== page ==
A new study seems to suggest that eating more carbs will shorten your life. The Nutrition Diva takes a closer look to find out what we can really take away from this latest research.
Are high fat diets healthier?
This study does not provide support for a high-fat diet, either. Yes, it’s true that those in the highest quintile for fat intake had a lower mortality rate than those in the lowest quintile. However, the average fat intake for this death-defying group was just 35% of calories. The average fat intake for Americans? 34% of calories. If you’re looking for support for a diet that gets 80% or more of calories from fat, you won’t find it here.
What’s a quintile, you might be wondering? To divide a group of people into quintiles, you’d line them up from lowest to highest according to any measure. You could line them up by height or by income or by percentage of fat intake. Once they are lined up, you’d simply divide them into five equal groups. So, if you had 100 people, the 20 people who earned the most would be in the top quintile for income and the 20 people who earned the least would be in the lowest quintile. To get a quartile, you divide the group into four equal groups.
The study also looked at the type of fat consumed: saturated, polyunsaturated, or monounsaturated. And the trends confirmed what we’ve been saying for a while now: Saturated fat is not as harmful as we’ve been led to believe, but it doesn’t seem to be as beneficial as unsaturated fats—in particular, the monounsaturated fats that you get from olive oil, canola, and avocado.
One of the good things about this study is that they really cast a wide net: In addition to the usual suspects (overfed North Americans and Europeans), they included people from Africa, South America, Asia, and the Middle East, so a lot of different cultural dietary patterns were represented. They selected countries with high, middle, and low per-capita incomes--and this is important because income has a big impact on both diet and health. They also adjusted the results to account for other variables like smoking, physical activity, education level, waist-to-hip ratio, and total calorie intake.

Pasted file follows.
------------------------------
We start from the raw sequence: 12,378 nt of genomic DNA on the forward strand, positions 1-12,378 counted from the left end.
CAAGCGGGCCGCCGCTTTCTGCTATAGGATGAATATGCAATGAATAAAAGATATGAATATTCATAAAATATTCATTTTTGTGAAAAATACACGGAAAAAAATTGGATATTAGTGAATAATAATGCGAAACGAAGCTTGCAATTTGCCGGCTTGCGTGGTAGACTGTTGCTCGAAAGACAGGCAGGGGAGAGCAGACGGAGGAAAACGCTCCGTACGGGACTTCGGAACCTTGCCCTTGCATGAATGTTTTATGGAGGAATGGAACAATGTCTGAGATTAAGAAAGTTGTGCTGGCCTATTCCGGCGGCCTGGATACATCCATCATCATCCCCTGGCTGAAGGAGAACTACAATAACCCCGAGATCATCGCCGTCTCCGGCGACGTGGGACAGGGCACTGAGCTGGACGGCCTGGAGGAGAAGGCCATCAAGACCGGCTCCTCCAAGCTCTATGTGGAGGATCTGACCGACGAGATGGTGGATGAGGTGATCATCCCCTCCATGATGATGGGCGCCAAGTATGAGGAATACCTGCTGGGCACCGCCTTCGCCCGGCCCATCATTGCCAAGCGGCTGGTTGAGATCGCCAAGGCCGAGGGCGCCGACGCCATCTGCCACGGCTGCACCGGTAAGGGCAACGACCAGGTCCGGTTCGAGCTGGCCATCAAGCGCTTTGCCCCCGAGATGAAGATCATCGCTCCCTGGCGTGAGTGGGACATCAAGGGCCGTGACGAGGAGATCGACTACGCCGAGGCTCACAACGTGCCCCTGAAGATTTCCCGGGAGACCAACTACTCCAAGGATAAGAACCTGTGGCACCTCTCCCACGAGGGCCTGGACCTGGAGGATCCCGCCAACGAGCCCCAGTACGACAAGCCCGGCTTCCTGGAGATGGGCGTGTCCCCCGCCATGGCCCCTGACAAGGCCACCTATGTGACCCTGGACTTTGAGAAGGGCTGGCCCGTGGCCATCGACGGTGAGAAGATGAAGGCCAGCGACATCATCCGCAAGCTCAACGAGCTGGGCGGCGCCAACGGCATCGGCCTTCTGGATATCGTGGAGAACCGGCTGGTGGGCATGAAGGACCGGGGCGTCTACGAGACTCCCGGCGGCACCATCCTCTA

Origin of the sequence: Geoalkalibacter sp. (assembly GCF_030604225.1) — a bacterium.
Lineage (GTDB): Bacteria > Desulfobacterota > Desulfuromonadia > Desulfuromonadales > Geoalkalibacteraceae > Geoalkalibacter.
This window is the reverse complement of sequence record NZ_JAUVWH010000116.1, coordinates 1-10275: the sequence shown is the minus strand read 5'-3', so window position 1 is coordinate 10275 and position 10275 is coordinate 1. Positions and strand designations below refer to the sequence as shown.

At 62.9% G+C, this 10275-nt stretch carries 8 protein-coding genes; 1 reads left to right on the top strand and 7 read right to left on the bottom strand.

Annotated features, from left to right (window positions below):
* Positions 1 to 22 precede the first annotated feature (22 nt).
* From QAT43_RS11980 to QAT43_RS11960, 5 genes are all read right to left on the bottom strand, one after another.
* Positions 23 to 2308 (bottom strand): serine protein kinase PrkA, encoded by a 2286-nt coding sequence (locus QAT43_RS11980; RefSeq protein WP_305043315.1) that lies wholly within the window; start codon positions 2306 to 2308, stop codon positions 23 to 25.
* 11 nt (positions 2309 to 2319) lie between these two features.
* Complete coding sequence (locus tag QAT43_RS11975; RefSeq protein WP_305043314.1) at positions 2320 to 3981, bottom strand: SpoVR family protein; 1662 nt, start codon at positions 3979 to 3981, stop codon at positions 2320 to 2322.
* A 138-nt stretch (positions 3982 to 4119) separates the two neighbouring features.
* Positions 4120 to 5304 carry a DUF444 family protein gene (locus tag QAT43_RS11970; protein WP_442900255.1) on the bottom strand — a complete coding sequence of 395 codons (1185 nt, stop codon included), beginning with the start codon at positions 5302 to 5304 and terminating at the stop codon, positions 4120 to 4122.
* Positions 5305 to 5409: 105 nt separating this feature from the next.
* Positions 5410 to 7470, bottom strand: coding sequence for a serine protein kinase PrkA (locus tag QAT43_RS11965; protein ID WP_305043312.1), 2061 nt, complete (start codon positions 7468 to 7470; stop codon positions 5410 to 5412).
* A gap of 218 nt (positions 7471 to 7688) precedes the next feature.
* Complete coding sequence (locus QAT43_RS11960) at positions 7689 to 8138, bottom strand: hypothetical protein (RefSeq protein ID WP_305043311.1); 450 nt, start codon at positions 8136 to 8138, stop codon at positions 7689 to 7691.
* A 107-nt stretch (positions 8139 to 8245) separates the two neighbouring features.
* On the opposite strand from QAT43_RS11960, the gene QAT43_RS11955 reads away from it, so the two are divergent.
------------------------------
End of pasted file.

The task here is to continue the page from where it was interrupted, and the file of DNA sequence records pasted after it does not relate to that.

On the other hand, this is an observational study that relied on self-reported intakes. It doesn’t prove that diets that are higher or lower in carbs or fats cause or prevent death or disease. It simply shows associations between certain nutrient intakes and certain health outcomes.
Translating Data into Dinner
What, then, are we supposed to take away from this study? Contrary to what you may have seen around the Interwebs, it is absolutely not an endorsement of low-carb or high-fat diets, because virtually noone in this study was doing either one. It does make a pretty compelling argument against low-fat diets.
But the really big take home lesson here is something we already knew: Refined carbohydrates should definitely not make up the bulk of your diet.
See also: How to Reduce Your Added Sugar Intake
Are you confused by conflicting nutrition headlines? Trying to figure out how to put together a healthy diet? Maybe I can help. Post your comments or questions below or on the Nutrition Diva Facebook page. And be sure to subscribe the Nutrition Diva podcast so you won't miss a single episode!